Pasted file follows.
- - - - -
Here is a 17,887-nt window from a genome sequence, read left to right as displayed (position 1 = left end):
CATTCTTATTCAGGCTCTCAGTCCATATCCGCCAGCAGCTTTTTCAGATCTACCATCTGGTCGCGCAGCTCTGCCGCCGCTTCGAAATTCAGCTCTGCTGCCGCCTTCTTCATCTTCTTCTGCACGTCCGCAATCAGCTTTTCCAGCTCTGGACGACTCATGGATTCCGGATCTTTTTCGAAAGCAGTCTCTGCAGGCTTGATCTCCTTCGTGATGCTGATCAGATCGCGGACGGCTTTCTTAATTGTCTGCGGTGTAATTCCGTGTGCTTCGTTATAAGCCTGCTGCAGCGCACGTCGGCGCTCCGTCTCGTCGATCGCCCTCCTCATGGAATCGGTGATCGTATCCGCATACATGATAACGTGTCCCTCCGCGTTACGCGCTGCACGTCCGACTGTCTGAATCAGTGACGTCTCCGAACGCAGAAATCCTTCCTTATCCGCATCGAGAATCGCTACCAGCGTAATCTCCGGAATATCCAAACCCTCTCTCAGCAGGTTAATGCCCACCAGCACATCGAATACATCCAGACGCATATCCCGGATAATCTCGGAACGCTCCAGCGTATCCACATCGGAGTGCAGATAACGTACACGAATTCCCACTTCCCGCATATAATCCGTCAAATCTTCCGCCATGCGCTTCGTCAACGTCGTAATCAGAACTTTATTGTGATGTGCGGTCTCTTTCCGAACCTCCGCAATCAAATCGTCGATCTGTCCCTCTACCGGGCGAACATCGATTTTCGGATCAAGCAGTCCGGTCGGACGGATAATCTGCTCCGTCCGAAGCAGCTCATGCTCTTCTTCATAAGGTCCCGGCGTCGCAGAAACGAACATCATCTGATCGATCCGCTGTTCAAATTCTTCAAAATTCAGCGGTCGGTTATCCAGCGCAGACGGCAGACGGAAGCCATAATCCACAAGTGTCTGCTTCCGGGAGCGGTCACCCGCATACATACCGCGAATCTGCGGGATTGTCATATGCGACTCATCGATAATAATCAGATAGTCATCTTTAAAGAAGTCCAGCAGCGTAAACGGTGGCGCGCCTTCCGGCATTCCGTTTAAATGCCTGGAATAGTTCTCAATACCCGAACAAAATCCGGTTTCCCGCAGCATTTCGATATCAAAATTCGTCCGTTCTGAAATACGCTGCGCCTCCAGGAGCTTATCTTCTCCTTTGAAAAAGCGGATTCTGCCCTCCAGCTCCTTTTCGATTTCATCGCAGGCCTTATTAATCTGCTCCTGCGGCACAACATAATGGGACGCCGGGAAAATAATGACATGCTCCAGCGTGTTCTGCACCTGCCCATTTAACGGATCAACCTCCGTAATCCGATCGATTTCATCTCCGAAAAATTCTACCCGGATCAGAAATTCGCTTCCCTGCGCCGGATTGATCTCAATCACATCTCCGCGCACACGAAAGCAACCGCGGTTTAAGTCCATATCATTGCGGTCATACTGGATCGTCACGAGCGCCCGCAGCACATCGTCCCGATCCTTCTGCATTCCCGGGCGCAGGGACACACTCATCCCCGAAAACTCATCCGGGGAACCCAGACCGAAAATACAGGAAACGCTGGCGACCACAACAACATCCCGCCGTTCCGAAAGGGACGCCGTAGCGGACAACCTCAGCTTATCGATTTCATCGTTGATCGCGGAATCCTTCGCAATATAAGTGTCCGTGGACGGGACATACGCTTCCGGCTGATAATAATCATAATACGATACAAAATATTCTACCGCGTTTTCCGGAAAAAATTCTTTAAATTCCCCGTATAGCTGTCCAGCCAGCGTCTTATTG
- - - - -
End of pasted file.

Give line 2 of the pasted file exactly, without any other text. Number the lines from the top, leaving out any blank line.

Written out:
CATTCTTATTCAGGCTCTCAGTCCATATCCGCCAGCAGCTTTTTCAGATCTACCATCTGGTCGCGCAGCTCTGCCGCCGCTTCGAAATTCAGCTCTGCTGCCGCCTTCTTCATCTTCTTCTGCACGTCCGCAATCAGCTTTTCCAGCTCTGGACGACTCATGGATTCCGGATCTTTTTCGAAAGCAGTCTCTGCAGGCTTGATCTCCTTCGTGATGCTGATCAGATCGCGGACGGCTTTCTTAATTGTCTGCGGTGTAATTCCGTGTGCTTCGTTATAAGCCTGCTGCAGCGCACGTCGGCGCTCCGTCTCGTCGATCGCCCTCCTCATGGAATCGGTGATCGTATCCGCATACATGATAACGTGTCCCTCCGCGTTACGCGCTGCACGTCCGACTGTCTGAATCAGTGACGTCTCCGAACGCAGAAATCCTTCCTTATCCGCATCGAGAATCGCTACCAGCGTAATCTCCGGAATATCCAAACCCTCTCTCAGCAGGTTAATGCCCACCAGCACATCGAATACATCCAGACGCATATCCCGGATAATCTCGGAACGCTCCAGCGTATCCACATCGGAGTGCAGATAACGTACACGAATTCCCACTTCCCGCATATAATCCGTCAAATCTTCCGCCATGCGCTTCGTCAACGTCGTAATCAGAACTTTATTGTGATGTGCGGTCTCTTTCCGAACCTCCGCAATCAAATCGTCGATCTGTCCCTCTACCGGGCGAACATCGATTTTCGGATCAAGCAGTCCGGTCGGACGGATAATCTGCTCCGTCCGAAGCAGCTCATGCTCTTCTTCATAAGGTCCCGGCGTCGCAGAAACGAACATCATCTGATCGATCCGCTGTTCAAATTCTTCAAAATTCAGCGGTCGGTTATCCAGCGCAGACGGCAGACGGAAGCCATAATCCACAAGTGTCTGCTTCCGGGAGCGGTCACCCGCATACATACCGCGAATCTGCGGGATTGTCATATGCGACTCATCGATAATAATCAGATAGTCATCTTTAAAGAAGTCCAGCAGCGTAAACGGTGGCGCGCCTTCCGGCATTCCGTTTAAATGCCTGGAATAGTTCTCAATACCCGAACAAAATCCGGTTTCCCGCAGCATTTCGATATCAAAATTCGTCCGTTCTGAAATACGCTGCGCCTCCAGGAGCTTATCTTCTCCTTTGAAAAAGCGGATTCTGCCCTCCAGCTCCTTTTCGATTTCATCGCAGGCCTTATTAATCTGCTCCTGCGGCACAACATAATGGGACGCCGGGAAAATAATGACATGCTCCAGCGTGTTCTGCACCTGCCCATTTAACGGATCAACCTCCGTAATCCGATCGATTTCATCTCCGAAAAATTCTACCCGGATCAGAAATTCGCTTCCCTGCGCCGGATTGATCTCAATCACATCTCCGCGCACACGAAAGCAACCGCGGTTTAAGTCCATATCATTGCGGTCATACTGGATCGTCACGAGCGCCCGCAGCACATCGTCCCGATCCTTCTGCATTCCCGGGCGCAGGGACACACTCATCCCCGAAAACTCATCCGGGGAACCCAGACCGAAAATACAGGAAACGCTGGCGACCACAACAACATCCCGCCGTTCCGAAAGGGACGCCGTAGCGGACAACCTCAGCTTATCGATTTCATCGTTGATCGCGGAATCCTTCGCAATATAAGTGTCCGTGGACGGGACATACGCTTCCGGCTGATAATAATCATAATACGATACAAAATATTCTACCGCGTTTTCCGGAAAAAATTCTTTAAATTCCCCGTATAGCTGTCCAGCCAGCGTCTTATTG